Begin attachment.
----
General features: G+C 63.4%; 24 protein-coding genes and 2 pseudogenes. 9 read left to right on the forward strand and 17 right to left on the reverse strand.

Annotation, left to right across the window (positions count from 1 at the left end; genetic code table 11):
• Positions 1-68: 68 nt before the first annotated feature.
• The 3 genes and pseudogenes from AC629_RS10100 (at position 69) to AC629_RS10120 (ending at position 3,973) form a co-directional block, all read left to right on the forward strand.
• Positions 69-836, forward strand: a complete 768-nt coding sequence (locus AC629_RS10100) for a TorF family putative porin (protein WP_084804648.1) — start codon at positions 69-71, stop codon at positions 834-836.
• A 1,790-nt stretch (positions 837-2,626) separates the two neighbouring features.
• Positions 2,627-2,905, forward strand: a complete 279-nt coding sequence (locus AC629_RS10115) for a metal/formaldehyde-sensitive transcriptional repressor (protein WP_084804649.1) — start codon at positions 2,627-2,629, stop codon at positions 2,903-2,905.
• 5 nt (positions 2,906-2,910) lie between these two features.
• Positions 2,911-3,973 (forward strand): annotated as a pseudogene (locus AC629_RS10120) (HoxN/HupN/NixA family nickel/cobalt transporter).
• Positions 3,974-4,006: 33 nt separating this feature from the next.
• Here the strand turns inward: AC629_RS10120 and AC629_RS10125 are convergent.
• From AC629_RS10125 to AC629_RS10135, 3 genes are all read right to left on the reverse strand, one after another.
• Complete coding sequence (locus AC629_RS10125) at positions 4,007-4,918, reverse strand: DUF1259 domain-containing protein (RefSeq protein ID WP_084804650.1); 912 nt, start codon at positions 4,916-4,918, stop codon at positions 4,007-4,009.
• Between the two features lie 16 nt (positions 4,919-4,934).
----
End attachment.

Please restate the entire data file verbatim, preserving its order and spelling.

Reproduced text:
General features: G+C 63.4%; 24 protein-coding genes and 2 pseudogenes. 9 read left to right on the forward strand and 17 right to left on the reverse strand.

Annotation, left to right across the window (positions count from 1 at the left end; genetic code table 11):
• Positions 1-68: 68 nt before the first annotated feature.
• The 3 genes and pseudogenes from AC629_RS10100 (at position 69) to AC629_RS10120 (ending at position 3,973) form a co-directional block, all read left to right on the forward strand.
• Positions 69-836, forward strand: a complete 768-nt coding sequence (locus AC629_RS10100) for a TorF family putative porin (protein WP_084804648.1) — start codon at positions 69-71, stop codon at positions 834-836.
• A 1,790-nt stretch (positions 837-2,626) separates the two neighbouring features.
• Positions 2,627-2,905, forward strand: a complete 279-nt coding sequence (locus AC629_RS10115) for a metal/formaldehyde-sensitive transcriptional repressor (protein WP_084804649.1) — start codon at positions 2,627-2,629, stop codon at positions 2,903-2,905.
• 5 nt (positions 2,906-2,910) lie between these two features.
• Positions 2,911-3,973 (forward strand): annotated as a pseudogene (locus AC629_RS10120) (HoxN/HupN/NixA family nickel/cobalt transporter).
• Positions 3,974-4,006: 33 nt separating this feature from the next.
• Here the strand turns inward: AC629_RS10120 and AC629_RS10125 are convergent.
• From AC629_RS10125 to AC629_RS10135, 3 genes are all read right to left on the reverse strand, one after another.
• Complete coding sequence (locus AC629_RS10125) at positions 4,007-4,918, reverse strand: DUF1259 domain-containing protein (RefSeq protein ID WP_084804650.1); 912 nt, start codon at positions 4,916-4,918, stop codon at positions 4,007-4,009.
• Between the two features lie 16 nt (positions 4,919-4,934).